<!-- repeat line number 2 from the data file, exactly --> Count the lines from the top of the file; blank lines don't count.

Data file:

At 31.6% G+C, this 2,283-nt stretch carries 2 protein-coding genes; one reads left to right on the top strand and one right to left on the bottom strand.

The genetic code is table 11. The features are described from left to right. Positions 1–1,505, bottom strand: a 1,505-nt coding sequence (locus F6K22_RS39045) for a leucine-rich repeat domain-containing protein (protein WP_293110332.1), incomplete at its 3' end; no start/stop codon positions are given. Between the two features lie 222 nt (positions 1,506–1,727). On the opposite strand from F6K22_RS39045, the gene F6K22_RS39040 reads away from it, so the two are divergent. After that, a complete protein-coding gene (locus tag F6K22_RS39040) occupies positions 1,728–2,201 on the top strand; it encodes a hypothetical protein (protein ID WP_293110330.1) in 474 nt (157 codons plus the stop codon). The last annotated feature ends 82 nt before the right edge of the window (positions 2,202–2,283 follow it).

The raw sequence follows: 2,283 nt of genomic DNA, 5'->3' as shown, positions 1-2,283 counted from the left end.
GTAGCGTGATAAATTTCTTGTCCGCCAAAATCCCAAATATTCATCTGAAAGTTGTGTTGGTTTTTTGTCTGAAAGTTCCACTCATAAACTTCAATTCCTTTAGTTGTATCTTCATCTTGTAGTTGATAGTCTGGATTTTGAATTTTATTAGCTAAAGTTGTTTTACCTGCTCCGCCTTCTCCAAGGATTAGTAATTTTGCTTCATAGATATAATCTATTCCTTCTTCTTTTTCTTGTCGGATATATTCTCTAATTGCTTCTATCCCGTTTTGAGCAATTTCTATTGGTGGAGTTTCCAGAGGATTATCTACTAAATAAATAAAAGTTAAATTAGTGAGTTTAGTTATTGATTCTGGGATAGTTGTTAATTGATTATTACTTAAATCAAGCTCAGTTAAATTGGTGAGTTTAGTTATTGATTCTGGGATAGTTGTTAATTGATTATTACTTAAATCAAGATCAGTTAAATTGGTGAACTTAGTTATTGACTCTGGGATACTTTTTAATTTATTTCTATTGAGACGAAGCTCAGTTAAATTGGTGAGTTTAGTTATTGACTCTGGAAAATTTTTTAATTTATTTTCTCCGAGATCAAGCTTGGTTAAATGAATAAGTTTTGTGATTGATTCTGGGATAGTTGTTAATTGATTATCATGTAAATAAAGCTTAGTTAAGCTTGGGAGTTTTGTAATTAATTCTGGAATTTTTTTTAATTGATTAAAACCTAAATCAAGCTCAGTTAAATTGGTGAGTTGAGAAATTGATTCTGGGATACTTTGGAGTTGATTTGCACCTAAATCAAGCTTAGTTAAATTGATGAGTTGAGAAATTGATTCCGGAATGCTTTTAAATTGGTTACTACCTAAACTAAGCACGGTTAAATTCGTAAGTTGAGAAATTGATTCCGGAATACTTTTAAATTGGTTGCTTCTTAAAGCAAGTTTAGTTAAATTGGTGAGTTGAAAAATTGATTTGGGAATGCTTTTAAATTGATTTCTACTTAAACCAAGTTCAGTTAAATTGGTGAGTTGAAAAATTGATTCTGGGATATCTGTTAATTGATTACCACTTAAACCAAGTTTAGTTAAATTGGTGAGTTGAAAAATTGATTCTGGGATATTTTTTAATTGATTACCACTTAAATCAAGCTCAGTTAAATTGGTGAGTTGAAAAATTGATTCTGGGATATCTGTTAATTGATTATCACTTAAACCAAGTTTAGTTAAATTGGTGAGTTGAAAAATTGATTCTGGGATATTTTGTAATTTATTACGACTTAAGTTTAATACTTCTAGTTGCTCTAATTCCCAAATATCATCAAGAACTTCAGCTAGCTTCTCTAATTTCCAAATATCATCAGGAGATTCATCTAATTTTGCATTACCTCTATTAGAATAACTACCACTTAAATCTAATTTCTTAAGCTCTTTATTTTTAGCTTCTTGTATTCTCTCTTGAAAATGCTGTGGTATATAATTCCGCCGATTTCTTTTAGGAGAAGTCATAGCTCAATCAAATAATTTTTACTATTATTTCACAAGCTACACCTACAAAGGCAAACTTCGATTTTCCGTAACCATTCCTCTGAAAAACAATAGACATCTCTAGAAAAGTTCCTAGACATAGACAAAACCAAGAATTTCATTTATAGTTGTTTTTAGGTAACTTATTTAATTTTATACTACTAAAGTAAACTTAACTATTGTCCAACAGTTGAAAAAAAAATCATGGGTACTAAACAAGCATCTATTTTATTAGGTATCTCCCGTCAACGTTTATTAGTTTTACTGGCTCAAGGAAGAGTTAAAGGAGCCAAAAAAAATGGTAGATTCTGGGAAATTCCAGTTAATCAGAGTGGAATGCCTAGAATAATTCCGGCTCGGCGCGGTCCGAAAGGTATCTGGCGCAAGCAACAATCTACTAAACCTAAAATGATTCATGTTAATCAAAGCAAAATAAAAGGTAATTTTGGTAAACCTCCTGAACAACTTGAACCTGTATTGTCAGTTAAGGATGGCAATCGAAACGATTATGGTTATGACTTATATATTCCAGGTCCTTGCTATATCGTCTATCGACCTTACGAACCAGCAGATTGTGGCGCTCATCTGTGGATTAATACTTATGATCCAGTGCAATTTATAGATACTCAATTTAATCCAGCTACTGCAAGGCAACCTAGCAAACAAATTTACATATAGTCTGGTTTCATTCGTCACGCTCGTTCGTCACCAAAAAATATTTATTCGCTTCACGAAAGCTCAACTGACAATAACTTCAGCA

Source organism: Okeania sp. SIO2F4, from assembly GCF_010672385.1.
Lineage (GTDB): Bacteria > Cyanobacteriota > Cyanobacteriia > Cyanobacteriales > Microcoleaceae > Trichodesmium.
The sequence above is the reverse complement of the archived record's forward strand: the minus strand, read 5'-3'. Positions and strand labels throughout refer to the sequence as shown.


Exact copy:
The genetic code is table 11. The features are described from left to right. Positions 1–1,505, bottom strand: a 1,505-nt coding sequence (locus F6K22_RS39045) for a leucine-rich repeat domain-containing protein (protein WP_293110332.1), incomplete at its 3' end; no start/stop codon positions are given. Between the two features lie 222 nt (positions 1,506–1,727). On the opposite strand from F6K22_RS39045, the gene F6K22_RS39040 reads away from it, so the two are divergent. After that, a complete protein-coding gene (locus tag F6K22_RS39040) occupies positions 1,728–2,201 on the top strand; it encodes a hypothetical protein (protein ID WP_293110330.1) in 474 nt (157 codons plus the stop codon). The last annotated feature ends 82 nt before the right edge of the window (positions 2,202–2,283 follow it).